5 Questions To Decide What To Keep In Bankruptcy
Downriver bankruptcy clients are often concerned with what assets they can and should keep when filing for Chapter 7 bankruptcy. So many assets have more than monetary value but can also mean a lot when it comes time to liquidate. Always consult a downriver bankruptcy attorney, but also ask yourself the following 5 questions.
Are You Current on the Debt?
In Chapter 7 bankruptcy, you might be able to reaffirm certain secured loans, such as your primary home mortgage, or even your car loan. However, in order to reaffirm these loans, you must be current in most cases.
Most Downriver bankruptcy cases see debtors that are behind on payments on their home, auto, or other loans. This means that reaffirmation of the debt is off the table, and it would be wise to focus on protecting other assets.
What Exemptions Will You Choose?
For example, Michigan exemption rules allow you to exempt up to $3,725 in equity on one vehicle. However, if the equity is less than this, you cannot sell the car to help pay off debt. If, however, your equity is higher, then it might make sense to take the federal exemption of $4,000 and then take a wildcard exemption to protect $1,325 more in equity.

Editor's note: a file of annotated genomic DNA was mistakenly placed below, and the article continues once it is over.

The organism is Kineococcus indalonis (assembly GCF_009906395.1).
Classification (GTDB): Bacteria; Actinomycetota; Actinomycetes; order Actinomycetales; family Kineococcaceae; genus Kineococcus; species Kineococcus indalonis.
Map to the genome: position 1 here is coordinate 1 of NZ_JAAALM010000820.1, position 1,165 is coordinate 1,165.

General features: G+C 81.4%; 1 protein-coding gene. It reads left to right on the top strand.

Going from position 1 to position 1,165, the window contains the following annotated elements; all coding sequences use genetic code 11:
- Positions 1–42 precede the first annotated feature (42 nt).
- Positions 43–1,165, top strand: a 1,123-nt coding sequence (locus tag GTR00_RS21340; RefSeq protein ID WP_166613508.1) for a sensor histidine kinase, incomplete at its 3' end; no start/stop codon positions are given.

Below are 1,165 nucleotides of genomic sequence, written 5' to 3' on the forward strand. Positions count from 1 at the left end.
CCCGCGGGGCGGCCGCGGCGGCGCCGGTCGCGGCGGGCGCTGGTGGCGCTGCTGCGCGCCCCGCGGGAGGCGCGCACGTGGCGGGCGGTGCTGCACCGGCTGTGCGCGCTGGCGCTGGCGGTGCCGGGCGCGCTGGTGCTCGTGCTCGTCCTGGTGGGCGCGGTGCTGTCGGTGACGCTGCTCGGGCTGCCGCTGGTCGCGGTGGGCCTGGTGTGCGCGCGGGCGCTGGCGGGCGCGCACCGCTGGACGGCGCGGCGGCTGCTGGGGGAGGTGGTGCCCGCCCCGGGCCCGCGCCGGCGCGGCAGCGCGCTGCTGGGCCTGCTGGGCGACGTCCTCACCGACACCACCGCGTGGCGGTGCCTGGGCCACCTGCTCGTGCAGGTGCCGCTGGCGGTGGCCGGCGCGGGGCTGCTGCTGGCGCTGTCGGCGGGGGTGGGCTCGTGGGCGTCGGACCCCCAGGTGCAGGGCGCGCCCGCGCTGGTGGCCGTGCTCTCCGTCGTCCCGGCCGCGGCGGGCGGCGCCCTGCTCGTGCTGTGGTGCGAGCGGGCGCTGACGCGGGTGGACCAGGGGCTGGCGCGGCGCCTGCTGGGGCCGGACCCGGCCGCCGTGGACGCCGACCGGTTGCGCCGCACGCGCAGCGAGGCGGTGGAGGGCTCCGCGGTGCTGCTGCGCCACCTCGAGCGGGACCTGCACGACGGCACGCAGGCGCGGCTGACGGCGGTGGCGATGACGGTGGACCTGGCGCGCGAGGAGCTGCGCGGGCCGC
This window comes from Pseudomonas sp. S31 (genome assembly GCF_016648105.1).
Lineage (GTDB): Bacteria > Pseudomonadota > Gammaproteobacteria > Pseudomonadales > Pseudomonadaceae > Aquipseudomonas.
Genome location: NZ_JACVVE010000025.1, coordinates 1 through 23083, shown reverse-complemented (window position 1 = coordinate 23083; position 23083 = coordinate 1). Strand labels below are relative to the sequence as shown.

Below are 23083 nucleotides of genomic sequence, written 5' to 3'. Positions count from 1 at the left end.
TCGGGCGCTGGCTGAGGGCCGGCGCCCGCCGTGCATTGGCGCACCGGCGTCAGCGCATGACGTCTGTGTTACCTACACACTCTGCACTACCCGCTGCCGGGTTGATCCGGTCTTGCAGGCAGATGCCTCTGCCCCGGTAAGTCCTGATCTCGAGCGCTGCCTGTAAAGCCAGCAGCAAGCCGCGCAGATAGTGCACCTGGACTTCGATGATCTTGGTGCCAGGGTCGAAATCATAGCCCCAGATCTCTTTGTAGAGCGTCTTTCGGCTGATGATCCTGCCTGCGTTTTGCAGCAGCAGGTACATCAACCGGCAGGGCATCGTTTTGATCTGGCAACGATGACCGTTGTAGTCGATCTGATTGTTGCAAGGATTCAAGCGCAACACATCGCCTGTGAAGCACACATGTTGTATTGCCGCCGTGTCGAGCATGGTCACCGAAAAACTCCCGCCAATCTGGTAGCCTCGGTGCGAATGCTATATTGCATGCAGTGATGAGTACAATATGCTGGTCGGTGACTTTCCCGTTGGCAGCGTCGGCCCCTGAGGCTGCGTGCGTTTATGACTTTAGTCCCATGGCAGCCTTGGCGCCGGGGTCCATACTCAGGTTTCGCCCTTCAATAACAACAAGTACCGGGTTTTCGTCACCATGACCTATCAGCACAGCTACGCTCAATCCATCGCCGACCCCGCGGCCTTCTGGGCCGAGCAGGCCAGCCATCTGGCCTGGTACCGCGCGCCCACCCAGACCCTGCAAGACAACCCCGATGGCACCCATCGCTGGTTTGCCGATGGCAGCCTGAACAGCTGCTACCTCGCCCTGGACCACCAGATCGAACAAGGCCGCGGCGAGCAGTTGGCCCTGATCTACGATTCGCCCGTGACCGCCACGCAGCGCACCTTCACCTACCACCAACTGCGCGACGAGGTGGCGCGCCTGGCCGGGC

Can You Really Pay Your Debt in Full?
Before reaffirming any debt, analyze whether you can honestly afford to keep it for the long term. An individual who filed Chapter 7 bankruptcy must wait eight years before filing Chapter 7 again. So if you reaffirm a five-year auto loan, you can’t get bankruptcy protection from it again. Therefore, you do well to seriously assess how it will impact your finances for the duration and what may happen if your income changes.
What Sacrifices Can You Make?
If you reaffirm a mortgage or car loan, or use exemptions, you have decided to tie up funds that could be used for other assets. So you’ll need to ask some hard questions about whether keeping your home or car are worthwhile, knowing that you may have to forgo other expenses.
In Chapter 7, you have a wildcard exemption, which can be used for anything. So it might be more important to you to protect more of your home equity than it is to protect a valuable dish set from your grandparents. Or you may want to use it to protect some fine jewelry left to you by your mother.
Where Can You Get Help?
Deciding what to keep and what to do away with can not only impact your finances, but it can also affect personal relationships. This is where consulting a Downriver bankruptcy specialist is most helpful.
- Challenges in Estate Planning For The LGBTQAI+ Community
- Bankruptcy & Inheritance
- 4 Ways You Can Help Your Divorce Case
- What If My Spouse Leaves With The Kids?
- Important Estate Planning Terms
- Student Loan Debt & Bankruptcy in Michigan
- Do You Need an Attorney For Divorce Mediation?
- What If My Ex & I Disagree About Education?
- Online Wills: The Pros & Cons
- Bankruptcy Discrimination At Work